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In support of love and culture, the N.O. community comes together

28th August 2017   ·   0 Comments

By Geraldine Wyckoff
Contributing Writer

Love In – Rock Against Racism

“We’re putting hate on notice,” declares keyboardist Claude Bryant of those involved in Monday night’s (August 28) Love In – Rock Against Racism concert. Along with Jimmy Anselmo, Bryant, who will be leading his band Claude Bryant & the All-Stars and is among the many other musicians participating in the show, organized the event that will benefit the Southern Poverty Law Center.

“After seeing what occurred in Charlottesville – I cry when I think about that young woman, Heather, who was killed – I was just outraged and I had to do something,” says Anselmo who is best known as the former owner of the now-defunct, uptown music club, Jimmy’s. “Because of my affiliation with the Southern Poverty Law Center that has been exposing hate since the ‘70s, those are the people who I went to.”



Just five months ago, Anselmo and Bryant spearheaded a Rock Against Racism event. Because of the extreme racial and political climate exasperated by the apparently obtuse president, they both thought it would be best to put on another event that focuses on the unity of the community sooner than later.

“People need to express themselves to show that we have to fight hate with love,” says an adamant Bryant. “We both felt that life is not really like that and the people – the majority of the people – aren’t really like that. We had to do something to prove that.”

Love In – Rock Against Racism brings together a diversity of like-minded New Orleans musicians who were quick to answer the call. The Hot 8 Brass Band will kick things off at 6 p.m. on the street in front of The Willow, 8200 Willow Street, the former home of Jimmy’s legendary music club. Bryant & the All-Stars will act as the backup band for the always ready to reach out vocalists Deacon John and Cyril Neville who will wrap up the evening taking the stage around 10 p.m. or 11 p.m. With Bryant aboard, there will plenty of reggae music as he’ll also be behind the keyboards with The Revelers that will bring on some of reggae’s socially conscious, laid-back, rock steady grooves.

“Reggae is the people’s music,” says Bryant, who many people will remember as a member of the popular group Irie Vibrations. “Reggae is a healing music. It promotes peace and love. That’s the reason I play it.”

Drummer Russell Batiste is bringing in his own band that he’s eager to put in front of audiences and includes vocalist Vegas Cole. He’ll hit about 9 p.m. with a style he calls strictly “Russ music,” that stands for “real undercover soul sound.” Listen for his special version of John Lennon’s “Imagine.” “That’s a good song to do at any rally for people who want to live righteous out here,” he offers. “They (the organizers)want to make a statement and I’m down with it, I’m down for the cause.”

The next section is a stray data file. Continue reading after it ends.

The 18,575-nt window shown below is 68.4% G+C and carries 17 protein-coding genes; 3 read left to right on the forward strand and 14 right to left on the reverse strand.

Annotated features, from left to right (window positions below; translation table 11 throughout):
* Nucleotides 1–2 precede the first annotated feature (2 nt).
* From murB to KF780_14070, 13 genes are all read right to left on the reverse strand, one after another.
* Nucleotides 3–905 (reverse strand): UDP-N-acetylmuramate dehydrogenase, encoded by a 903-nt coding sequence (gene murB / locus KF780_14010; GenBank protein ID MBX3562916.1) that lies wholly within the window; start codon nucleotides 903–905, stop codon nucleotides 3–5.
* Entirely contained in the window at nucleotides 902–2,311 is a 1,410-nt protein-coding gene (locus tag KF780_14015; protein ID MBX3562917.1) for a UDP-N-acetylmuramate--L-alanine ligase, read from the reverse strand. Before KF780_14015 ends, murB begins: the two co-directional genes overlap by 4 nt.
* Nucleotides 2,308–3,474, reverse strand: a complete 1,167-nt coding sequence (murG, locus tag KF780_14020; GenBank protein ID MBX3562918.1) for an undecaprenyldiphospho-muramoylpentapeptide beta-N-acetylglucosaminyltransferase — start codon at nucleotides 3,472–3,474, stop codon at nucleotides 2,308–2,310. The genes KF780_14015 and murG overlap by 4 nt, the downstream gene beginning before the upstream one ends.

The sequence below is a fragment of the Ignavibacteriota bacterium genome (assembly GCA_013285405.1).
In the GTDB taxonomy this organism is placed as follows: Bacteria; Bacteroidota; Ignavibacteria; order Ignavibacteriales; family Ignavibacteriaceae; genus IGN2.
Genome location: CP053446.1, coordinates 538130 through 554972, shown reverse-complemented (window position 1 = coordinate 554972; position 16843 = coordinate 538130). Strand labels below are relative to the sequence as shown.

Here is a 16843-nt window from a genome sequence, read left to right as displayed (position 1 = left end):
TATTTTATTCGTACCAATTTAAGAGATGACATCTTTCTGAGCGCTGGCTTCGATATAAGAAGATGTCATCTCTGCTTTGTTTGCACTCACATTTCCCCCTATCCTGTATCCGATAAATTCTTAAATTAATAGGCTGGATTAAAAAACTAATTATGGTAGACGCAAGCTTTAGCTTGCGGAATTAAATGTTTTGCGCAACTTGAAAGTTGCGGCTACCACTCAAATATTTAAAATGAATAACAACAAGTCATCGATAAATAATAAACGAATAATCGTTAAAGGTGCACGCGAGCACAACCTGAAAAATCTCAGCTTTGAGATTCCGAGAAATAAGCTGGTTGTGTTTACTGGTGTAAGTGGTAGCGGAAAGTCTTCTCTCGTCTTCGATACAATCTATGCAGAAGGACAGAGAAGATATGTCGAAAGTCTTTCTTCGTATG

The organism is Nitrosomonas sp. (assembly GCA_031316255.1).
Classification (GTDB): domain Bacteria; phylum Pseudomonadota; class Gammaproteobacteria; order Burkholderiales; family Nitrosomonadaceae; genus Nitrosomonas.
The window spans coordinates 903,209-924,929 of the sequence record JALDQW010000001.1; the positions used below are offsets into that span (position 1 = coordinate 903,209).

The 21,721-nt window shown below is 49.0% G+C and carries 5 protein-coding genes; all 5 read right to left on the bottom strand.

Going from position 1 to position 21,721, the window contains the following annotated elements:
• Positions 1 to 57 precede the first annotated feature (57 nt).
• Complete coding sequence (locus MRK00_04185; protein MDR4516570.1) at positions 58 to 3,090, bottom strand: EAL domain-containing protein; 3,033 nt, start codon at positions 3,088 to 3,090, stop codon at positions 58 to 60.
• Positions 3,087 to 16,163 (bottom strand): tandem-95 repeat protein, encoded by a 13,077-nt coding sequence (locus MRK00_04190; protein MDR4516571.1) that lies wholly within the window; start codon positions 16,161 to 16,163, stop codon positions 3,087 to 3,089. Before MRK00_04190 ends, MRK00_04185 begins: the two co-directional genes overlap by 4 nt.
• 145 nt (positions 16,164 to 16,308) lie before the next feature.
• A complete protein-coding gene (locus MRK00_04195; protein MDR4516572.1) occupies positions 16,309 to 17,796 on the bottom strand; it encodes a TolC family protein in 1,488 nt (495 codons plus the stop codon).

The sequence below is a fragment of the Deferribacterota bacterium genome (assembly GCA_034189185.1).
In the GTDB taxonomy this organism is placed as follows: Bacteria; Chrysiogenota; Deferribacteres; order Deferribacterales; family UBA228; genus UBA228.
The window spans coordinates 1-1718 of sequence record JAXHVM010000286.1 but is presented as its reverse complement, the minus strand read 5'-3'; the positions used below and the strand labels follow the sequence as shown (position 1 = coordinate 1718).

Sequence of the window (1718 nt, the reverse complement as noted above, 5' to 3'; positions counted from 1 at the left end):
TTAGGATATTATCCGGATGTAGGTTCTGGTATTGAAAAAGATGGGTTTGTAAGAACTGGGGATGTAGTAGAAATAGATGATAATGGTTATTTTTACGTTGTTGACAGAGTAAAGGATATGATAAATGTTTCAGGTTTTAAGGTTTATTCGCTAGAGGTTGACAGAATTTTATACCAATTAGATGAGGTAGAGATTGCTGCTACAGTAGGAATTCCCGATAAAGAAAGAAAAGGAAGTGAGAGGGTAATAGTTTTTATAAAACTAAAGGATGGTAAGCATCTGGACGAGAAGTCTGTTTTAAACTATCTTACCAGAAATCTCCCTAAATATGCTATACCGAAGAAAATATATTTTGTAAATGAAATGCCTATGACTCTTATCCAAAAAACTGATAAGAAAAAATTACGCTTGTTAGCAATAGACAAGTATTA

A variety of other fine musicians will be filtering in through the night including guitarist/vocalist Marc Stone and vocalist Sam Price who has just released an anti-racism video with his group, the True Believers called “We Believe.”

“We can start talking about positive things about love and cooperation instead of statues and fighting and Nazis and supremacists,” Bryant avers. “Give more attention to love — that’s what we’re trying to do.

The cover charge for the event is a low $5. “It’s not really about the money,” Bryant explains. “We’re looking for a bigger effect – raising awareness that people have to fight hate with love.”

“There are so many great New Orleans musicians who are always fighting hate and racism so it all came together,” Anselmo says with great respect. “There was no hesitation.”

The Backyard Bash – Benefit for the Backstreet Cultural Museum

The Backstreet Cultural Museum, a jewel on an institution and a “Powerhouse of Knowledge,” presents The Backyard Bash on Friday, September 1 at another jewel of a spot, Kermit’s Mother-In-Law Lounge. Trumpeter, vocalist and proprietor Kermit Ruffins will perform at the event that benefits the museum and sounds like it has all the makings of a down home party. The Mother-In-Law Lounge, located at 1500 North Claiborne Avenue, opens its doors for the party early at 6:30 p.m. and there’s always plenty of parking under the N. Claiborne overpass just across the street. Refreshments, some of which have been donated by Whole Foods, are included in the cover charge that benefits the museum. Tickets are $15 in advance and $20 at the door. The proceeds from raffle tickets will also go towards support of the museum with the drawing to be held at 9 p.m. the night of the show.

The Backstreet Cultural Museum, 1116 Henriette Delille Street, specializes in exhibits and information on jazz funerals, social aid and pleasure clubs and Mardi Gras Indians. Appropriately located in a former funeral home in the Tremé neighborhood, it stands as a very special place in the community, New Orleans and the world. The museum is curated with love and deep understanding for this city’s Black street traditions by Sylvester Francis.

For more information, call (504) 657-6700.

This article originally published in the August 28, 2017 print edition of The Louisiana Weekly newspaper.

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